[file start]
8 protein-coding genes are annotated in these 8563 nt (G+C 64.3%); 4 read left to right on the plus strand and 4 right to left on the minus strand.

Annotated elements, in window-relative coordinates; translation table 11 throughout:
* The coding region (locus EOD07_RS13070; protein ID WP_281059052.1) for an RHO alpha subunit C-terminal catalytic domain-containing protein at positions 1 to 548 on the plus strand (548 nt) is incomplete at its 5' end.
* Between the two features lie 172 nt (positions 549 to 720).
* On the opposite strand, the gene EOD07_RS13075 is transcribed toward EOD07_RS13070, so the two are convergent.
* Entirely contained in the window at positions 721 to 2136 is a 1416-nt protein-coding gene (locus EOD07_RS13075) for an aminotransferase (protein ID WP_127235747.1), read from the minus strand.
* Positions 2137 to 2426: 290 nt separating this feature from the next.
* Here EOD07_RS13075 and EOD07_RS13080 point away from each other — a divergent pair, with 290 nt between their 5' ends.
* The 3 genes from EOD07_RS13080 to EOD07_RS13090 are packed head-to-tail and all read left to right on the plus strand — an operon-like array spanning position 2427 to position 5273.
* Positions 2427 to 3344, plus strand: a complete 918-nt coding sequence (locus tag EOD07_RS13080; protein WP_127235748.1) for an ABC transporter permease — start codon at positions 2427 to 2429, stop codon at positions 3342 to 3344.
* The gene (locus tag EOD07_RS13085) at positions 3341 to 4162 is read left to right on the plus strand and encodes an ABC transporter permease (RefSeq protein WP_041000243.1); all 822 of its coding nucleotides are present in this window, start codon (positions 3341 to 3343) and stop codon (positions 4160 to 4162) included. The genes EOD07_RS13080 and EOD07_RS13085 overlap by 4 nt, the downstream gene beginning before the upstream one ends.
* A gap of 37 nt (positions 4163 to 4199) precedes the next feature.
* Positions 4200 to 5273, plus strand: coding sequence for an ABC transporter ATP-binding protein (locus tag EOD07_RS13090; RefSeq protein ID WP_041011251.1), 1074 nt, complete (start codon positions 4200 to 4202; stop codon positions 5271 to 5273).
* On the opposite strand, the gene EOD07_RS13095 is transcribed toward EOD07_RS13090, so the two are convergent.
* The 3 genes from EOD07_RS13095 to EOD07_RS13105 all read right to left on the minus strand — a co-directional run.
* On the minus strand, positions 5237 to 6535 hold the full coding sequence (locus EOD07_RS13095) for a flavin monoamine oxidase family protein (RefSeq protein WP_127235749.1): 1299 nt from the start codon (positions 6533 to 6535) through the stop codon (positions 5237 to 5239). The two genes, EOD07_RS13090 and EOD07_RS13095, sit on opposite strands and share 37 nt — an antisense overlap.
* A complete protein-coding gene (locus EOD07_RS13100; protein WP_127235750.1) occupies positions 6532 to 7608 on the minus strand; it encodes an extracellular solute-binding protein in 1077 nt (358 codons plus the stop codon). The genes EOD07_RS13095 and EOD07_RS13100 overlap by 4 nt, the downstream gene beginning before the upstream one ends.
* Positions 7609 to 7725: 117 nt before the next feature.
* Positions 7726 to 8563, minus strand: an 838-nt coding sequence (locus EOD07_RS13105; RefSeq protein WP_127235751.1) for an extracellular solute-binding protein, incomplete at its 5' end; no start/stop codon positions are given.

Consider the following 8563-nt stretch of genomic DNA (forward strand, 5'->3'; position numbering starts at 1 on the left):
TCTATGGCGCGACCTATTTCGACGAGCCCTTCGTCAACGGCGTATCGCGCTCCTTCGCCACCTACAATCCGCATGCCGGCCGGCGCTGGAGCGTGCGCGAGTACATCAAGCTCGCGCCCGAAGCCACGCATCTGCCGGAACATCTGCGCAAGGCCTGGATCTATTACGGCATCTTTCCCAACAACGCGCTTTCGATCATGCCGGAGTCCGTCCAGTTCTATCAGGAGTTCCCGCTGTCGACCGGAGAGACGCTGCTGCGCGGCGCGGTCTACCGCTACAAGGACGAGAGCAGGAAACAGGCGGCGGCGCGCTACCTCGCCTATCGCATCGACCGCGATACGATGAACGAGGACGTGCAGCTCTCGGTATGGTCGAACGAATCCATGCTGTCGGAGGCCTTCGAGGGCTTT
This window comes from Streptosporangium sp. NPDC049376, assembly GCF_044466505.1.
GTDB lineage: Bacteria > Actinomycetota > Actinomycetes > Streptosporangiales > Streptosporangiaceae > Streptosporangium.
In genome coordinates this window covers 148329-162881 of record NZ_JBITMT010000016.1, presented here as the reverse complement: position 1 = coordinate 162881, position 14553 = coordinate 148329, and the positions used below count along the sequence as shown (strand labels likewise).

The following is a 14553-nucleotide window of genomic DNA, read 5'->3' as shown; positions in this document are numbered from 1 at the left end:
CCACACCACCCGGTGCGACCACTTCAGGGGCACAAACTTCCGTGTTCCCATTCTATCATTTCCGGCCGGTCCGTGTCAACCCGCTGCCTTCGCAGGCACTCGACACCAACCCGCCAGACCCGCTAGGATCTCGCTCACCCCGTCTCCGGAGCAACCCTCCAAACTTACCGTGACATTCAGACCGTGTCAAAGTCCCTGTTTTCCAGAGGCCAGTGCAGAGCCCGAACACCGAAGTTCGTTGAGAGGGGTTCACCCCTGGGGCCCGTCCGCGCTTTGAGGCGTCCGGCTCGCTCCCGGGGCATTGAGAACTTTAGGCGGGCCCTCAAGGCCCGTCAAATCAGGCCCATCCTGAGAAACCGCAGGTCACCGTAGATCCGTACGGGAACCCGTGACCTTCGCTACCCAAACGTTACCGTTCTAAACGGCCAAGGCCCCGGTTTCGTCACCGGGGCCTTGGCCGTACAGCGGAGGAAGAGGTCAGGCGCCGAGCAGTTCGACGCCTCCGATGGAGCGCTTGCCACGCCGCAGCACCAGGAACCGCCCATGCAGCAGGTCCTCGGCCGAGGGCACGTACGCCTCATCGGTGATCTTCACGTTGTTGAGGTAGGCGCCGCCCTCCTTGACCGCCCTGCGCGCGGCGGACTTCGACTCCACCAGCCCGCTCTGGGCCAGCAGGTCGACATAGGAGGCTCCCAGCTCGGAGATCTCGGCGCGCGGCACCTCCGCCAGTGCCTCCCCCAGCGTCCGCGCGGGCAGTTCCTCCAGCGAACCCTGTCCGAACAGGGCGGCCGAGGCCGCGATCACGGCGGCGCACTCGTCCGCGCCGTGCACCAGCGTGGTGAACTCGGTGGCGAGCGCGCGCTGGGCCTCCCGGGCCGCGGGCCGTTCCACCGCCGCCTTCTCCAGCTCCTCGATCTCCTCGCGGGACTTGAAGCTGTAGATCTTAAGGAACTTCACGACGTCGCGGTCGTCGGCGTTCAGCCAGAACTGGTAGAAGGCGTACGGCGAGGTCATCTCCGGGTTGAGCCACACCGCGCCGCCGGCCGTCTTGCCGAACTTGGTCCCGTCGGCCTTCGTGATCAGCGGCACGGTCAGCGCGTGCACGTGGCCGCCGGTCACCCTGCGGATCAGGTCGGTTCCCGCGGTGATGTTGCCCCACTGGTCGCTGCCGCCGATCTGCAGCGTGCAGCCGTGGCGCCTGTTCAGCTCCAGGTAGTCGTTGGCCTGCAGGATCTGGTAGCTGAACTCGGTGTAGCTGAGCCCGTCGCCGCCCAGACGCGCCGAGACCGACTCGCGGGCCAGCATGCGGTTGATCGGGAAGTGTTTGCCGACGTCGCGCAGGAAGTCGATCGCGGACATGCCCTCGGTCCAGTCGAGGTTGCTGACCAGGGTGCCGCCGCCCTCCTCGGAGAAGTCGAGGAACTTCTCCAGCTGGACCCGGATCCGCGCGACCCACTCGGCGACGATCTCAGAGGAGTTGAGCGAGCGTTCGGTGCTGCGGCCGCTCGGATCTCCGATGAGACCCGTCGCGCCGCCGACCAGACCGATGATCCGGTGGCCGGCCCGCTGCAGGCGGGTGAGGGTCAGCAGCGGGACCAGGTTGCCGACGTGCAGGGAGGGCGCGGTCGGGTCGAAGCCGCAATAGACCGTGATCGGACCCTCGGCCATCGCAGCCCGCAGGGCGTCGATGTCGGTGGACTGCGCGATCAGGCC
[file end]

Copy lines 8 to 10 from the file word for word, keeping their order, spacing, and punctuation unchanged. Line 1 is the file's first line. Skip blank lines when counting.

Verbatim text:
* Here EOD07_RS13075 and EOD07_RS13080 point away from each other — a divergent pair, with 290 nt between their 5' ends.
* The 3 genes from EOD07_RS13080 to EOD07_RS13090 are packed head-to-tail and all read left to right on the plus strand — an operon-like array spanning position 2427 to position 5273.
* Positions 2427 to 3344, plus strand: a complete 918-nt coding sequence (locus tag EOD07_RS13080; protein WP_127235748.1) for an ABC transporter permease — start codon at positions 2427 to 2429, stop codon at positions 3342 to 3344.